Amyna axis (Guenée, 1852)
(previously known as Perigea axis)
ACONTIINAE,   EREBIDAE,   NOCTUOIDEA
 
Don Herbison-Evans
(donherbisonevans@yahoo.com)
and
Stella Crossley

Amyna axis
(Photo: courtesy of David L. Wagner and Shawn Binns, University of Connecticut)

This caterpillar is green with several black-edged white stripes along the back and sides. The head is either green or brown, with black spots. The caterpillar has a reduced number of prolegs, and so moves in a looper fashion. When disturbed: it thrashes its head and tail from side to side. It has been reported feeding on:

  • Amaranth ( Amaranthus species, AMARANTHACEAE ),
  • Croton ( Codiaeum variegatum, EUPHORBIACEAE ),
  • Soybeans ( Glycine max, FABACEAE ),
  • Fanpetals ( Sida species, MALVACEAE ), and
  • Heartseed ( Cardiospermum, SAPINDACEAE ).

    Amyna axis
    (Photo: courtesy of Graeme Cocks, Townsville, Queensland)

    The adult moth has rusty brown wings, with a number of thin sinuous pale lines across, and a variable white mark near the middle, of each forewing. The hindwings are plain brown. The moth has a wing span of about 2 cms.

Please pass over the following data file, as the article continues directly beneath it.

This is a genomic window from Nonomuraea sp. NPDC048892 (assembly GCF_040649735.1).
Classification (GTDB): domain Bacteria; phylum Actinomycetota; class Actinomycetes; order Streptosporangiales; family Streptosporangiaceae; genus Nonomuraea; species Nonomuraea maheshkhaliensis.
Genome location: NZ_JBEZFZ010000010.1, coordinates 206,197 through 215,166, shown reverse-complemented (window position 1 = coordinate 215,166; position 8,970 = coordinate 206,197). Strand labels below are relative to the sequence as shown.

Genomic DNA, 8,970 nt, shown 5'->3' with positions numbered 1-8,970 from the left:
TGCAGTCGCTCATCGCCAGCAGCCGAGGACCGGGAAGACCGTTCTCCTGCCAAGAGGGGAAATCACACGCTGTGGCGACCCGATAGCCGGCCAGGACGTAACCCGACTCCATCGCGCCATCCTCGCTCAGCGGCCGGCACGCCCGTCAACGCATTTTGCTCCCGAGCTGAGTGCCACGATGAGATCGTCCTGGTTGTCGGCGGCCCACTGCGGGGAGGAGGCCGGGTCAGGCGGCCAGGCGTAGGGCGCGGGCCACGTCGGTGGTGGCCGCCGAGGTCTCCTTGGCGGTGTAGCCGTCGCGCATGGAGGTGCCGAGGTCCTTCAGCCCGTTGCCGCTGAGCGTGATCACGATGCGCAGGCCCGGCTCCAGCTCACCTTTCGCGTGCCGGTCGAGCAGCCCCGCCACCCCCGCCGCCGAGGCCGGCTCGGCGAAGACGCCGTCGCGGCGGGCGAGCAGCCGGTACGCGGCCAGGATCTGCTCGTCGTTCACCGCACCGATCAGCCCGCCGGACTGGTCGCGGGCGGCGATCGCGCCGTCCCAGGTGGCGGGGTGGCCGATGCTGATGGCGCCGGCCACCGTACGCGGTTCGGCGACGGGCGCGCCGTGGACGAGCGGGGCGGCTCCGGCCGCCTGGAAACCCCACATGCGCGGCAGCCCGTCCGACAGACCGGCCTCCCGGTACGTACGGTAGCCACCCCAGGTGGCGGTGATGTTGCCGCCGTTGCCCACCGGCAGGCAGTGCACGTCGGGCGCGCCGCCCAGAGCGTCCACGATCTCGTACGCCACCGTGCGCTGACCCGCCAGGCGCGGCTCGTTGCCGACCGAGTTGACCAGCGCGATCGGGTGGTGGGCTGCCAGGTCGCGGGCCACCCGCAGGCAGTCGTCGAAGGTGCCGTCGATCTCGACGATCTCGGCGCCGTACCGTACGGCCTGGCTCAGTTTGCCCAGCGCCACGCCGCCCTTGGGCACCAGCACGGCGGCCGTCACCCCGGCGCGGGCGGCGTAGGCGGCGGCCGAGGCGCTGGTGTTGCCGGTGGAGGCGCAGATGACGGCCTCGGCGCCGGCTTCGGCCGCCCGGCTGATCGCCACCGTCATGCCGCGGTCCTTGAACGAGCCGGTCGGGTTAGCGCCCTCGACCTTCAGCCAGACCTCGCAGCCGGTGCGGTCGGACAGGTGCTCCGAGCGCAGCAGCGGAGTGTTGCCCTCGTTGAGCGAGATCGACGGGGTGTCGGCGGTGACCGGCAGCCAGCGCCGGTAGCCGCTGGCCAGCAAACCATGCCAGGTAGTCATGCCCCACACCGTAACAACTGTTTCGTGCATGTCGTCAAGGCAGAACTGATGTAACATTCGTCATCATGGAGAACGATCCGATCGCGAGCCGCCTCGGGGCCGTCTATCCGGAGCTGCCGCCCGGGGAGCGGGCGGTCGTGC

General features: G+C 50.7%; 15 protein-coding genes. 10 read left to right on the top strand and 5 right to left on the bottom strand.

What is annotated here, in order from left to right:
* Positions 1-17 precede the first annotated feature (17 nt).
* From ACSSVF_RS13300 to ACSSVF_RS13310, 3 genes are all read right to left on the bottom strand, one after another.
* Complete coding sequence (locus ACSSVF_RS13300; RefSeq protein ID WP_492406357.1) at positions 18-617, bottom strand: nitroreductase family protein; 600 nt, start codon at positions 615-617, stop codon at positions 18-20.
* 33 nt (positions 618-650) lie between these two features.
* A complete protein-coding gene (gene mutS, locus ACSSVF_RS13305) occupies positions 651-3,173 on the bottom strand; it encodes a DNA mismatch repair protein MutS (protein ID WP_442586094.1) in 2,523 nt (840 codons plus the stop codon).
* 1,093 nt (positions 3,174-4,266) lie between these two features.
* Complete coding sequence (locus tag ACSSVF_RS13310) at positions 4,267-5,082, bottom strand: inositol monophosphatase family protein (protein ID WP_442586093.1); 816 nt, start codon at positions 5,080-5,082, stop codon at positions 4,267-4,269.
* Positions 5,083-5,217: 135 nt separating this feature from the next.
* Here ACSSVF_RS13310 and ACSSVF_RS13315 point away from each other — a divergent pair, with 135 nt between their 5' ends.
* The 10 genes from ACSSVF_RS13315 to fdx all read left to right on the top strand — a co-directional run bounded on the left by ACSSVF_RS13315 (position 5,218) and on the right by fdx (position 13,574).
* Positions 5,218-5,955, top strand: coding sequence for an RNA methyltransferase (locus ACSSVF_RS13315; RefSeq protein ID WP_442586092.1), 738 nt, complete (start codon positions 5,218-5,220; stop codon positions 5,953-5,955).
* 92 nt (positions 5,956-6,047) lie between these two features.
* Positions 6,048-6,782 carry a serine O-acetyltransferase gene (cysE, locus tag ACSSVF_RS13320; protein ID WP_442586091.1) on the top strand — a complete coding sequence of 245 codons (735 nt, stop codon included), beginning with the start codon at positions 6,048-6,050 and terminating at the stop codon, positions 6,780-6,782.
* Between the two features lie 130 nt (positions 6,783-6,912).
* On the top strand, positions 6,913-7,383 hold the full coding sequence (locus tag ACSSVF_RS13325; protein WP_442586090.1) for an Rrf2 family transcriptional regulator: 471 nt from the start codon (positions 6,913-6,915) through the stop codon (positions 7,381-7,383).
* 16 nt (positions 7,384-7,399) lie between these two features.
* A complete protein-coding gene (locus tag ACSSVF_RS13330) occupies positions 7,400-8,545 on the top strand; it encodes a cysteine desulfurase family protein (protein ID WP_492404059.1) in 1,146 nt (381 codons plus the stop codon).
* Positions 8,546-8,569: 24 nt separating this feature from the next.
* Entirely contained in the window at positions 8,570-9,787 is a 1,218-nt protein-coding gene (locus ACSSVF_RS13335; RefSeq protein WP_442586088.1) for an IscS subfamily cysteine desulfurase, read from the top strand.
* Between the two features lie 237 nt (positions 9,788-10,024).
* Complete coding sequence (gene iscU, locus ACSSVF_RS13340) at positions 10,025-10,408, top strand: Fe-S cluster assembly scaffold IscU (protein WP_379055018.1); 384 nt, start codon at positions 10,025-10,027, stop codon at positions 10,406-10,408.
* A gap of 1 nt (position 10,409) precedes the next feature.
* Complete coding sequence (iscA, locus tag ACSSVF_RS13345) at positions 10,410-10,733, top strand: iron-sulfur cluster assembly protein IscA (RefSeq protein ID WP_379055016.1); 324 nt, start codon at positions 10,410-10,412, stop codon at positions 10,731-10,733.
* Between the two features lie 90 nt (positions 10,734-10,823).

Amyna axis
    (Photo: courtesy of Graeme Cocks, Townsville, Queensland)

    Amyna axis
    (Photo: courtesy of Daniel H. Janzen)

    The species is found around tropics, including

  • India,
  • South Africa,

    and also in Australia in

  • Western Australia,
  • Northern Territory
  • Queensland.

    Amyna axis
    undersides
    (Photo: courtesy of Daniel H. Janzen)

    Specimens of this species are often misidentified as Amyna octo or Amyna natalis or Amyna stricta.


    Further reading :

    Achille Guenée,
    Noctuélites,
    in Boisduval & Guenée:
    Histoire naturelle des insectes; spécies général des lépidoptères,
    Volume 9, Part 5, Section 1 (1852), p. 407, No. 378b.

    Buck Richardson,
    Tropical Queensland Wildlife from Dusk to Dawn Science and Art,
    LeapFrogOz, Kuranda, 2015, p. 112.


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    (updated 27 August 2012, 7 November 2018, 13 June 2019, 23 August 2020)